4 x 4 Australia - - Contents -

FOL­LOW­ING on from Volk­swa­gen’s so-called diesel scan­dal, where de­lib­er­ately in­stalled en­gine soft­ware was found to ‘cheat’ the very strin­gent US tests for NOX ex­haust emis­sions, some other car­mak­ers, in­clud­ing Mit­subishi and Suzuki, have been found to be fudg­ing fu­el­con­sump­tion fig­ures.

Here at 4X4 Aus­tralia we don’t test new 4x4s for emis­sions, but we do test very care­fully for fuel use. What we have no­ticed over the past decade or more is that while manda­tory gov­ern­ment-test fuel fig­ures (stated on the yel­low wind­screen la­bels) have come down pro­gres­sively and quite markedly, real-world fuel con­sump­tion fig­ures, while marginally bet­ter, haven’t im­proved to nearly the same ex­tent.

The other trend we’ve no­ticed here is that the more so­phis­ti­cated the pow­er­train in terms of electronic con­trols, fuel-de­liv­ery sys­tems and gear­box type, the greater the dis­crep­ancy tends to be be­tween the of­fi­cial test fig­ure and the real-world fig­ure.

Pow­er­train en­gi­neers will read­ily ad­mit that when you have very so­phis­ti­cated fuel map­ping, finely op­ti­mised high­pres­sure in­jec­tion (ei­ther petrol or diesel) and au­to­matic gear­boxes with up to nine speeds, it’s not all that hard to tweak the pow­er­train re­sponse to the loads placed on it in the of­fi­cial test. After all, the

of­fi­cial test has a fixed set of ‘driv­ing events’, whose pro­to­cols are well known.

You could ar­gue that op­ti­mis­ing the pow­er­train’s re­sponse to the of­fi­cial test is not cheat­ing, but that’s an­other story. Ei­ther way, our of­fi­cial ADR test, based on a Euro­pean reg­u­la­tion, isn’t par­tic­u­larly in­dica­tive of real-world Aus­tralian con­di­tions, with very low av­er­age speeds (see break­out), so it’s no sur­prise that the of­fi­cial fig­ures are well un­der real-world us­age even with older man­ual pow­er­trains with min­i­mal electronic con­trol.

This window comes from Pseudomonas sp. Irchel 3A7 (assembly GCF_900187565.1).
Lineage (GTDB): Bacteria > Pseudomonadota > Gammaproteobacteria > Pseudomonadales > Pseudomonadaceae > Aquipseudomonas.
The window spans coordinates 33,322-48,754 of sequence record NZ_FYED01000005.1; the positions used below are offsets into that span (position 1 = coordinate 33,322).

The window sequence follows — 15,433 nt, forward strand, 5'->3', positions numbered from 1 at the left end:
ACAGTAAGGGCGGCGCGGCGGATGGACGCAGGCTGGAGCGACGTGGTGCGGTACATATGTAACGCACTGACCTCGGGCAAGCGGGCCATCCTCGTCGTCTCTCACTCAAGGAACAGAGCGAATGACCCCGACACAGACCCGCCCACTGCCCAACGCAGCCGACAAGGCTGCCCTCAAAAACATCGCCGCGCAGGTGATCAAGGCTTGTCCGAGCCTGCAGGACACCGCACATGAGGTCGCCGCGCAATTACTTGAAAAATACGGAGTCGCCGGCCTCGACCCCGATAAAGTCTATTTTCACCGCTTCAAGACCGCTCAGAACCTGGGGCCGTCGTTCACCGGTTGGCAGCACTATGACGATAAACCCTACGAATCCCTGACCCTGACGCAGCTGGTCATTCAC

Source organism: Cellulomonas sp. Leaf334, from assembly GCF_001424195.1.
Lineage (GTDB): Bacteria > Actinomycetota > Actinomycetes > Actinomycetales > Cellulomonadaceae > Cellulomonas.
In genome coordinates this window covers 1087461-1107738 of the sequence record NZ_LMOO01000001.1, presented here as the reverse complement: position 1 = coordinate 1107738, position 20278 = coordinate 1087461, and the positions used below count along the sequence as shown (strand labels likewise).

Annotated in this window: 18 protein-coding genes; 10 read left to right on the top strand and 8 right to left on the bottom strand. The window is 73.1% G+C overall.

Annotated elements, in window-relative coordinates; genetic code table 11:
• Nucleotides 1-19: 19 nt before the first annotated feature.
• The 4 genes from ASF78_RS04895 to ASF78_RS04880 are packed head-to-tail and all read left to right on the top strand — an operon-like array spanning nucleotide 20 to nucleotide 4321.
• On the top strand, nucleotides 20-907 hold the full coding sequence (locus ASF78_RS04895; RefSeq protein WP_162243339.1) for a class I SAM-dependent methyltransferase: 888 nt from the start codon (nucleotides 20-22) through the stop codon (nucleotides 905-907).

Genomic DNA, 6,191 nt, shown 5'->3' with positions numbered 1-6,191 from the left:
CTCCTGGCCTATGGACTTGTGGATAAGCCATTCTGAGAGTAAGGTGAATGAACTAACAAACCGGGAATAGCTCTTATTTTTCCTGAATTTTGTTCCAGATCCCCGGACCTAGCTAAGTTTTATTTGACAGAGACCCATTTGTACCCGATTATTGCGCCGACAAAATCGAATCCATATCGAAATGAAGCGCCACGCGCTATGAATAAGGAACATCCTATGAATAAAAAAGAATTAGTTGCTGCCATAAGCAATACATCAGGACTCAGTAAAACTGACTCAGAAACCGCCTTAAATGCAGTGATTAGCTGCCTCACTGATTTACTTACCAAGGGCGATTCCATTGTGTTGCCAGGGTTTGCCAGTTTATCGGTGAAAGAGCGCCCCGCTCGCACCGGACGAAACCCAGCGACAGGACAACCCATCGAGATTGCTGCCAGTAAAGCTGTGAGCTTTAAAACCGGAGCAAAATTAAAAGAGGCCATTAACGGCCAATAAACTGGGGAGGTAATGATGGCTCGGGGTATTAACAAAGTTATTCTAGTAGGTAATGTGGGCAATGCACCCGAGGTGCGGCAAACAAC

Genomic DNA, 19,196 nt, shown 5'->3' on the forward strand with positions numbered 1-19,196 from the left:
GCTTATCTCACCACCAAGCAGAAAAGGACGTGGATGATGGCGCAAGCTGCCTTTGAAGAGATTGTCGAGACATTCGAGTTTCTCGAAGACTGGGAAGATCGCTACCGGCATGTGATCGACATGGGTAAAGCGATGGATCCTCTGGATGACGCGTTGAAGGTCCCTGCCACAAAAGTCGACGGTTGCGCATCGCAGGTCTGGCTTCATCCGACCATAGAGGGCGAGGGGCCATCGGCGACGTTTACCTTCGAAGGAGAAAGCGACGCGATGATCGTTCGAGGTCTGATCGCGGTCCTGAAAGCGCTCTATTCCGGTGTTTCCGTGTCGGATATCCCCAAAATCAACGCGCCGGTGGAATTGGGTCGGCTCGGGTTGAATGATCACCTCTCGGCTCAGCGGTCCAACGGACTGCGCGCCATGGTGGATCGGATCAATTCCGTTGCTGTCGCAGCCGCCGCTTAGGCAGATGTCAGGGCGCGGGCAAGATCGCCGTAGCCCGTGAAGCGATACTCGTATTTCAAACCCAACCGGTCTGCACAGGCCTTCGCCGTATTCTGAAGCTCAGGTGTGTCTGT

Own­ers often com­plain that their new 4x4 uses a lot more fuel than what the wind­screen la­bel states, but prob­a­bly fail to re­alise that the la­bel fig­ure is what the car used in the of­fi­cial – and ef­fec­tively the­o­ret­i­cal – test. The man­u­fac­turer is not say­ing this is how much fuel the ve­hi­cle will

use when you drive it in the real world.

So the prob­lem lies not with the ve­hi­cle man­u­fac­turer as such but with a test pro­ce­dure that fails to repli­cate re­al­world con­di­tions. If you are go­ing to blame any­one for the dis­crep­ancy be­tween the of­fi­cial and real-world fig­ures, blame the fed­eral gov­ern­ment’s bu­reau­crats for adopt­ing this par­tic­u­lar test pro­ce­dure, which was de­vised by other bu­reau­crats in Europe.

In­ter­est­ingly, the USA’S En­vi­ron­men­tal Pro­tec­tion Agency uses a com­bi­na­tion of lab­o­ra­tory tests and real-world data to in­form would-be car buy­ers what sort of fuel con­sump­tion they can ex­pect. This gives a more ac­cu­rate fig­ure, but it does come at con­sid­er­able pub­lic cost.

While the fuel con­sump­tion num­bers quoted on the wind­screen la­bel are nor­mally well be­low what you will achieve in the real world, there’s still some rel­a­tiv­ity be­tween them, so they do have some va­lid­ity as a buy­ing tool.

Com­pare Since all man­u­fac­tur­ers op­ti­mise the re­sults, a com­par­i­son be­tween mod­els is valid even if the ac­tual num­bers aren’t re­al­is­tic.

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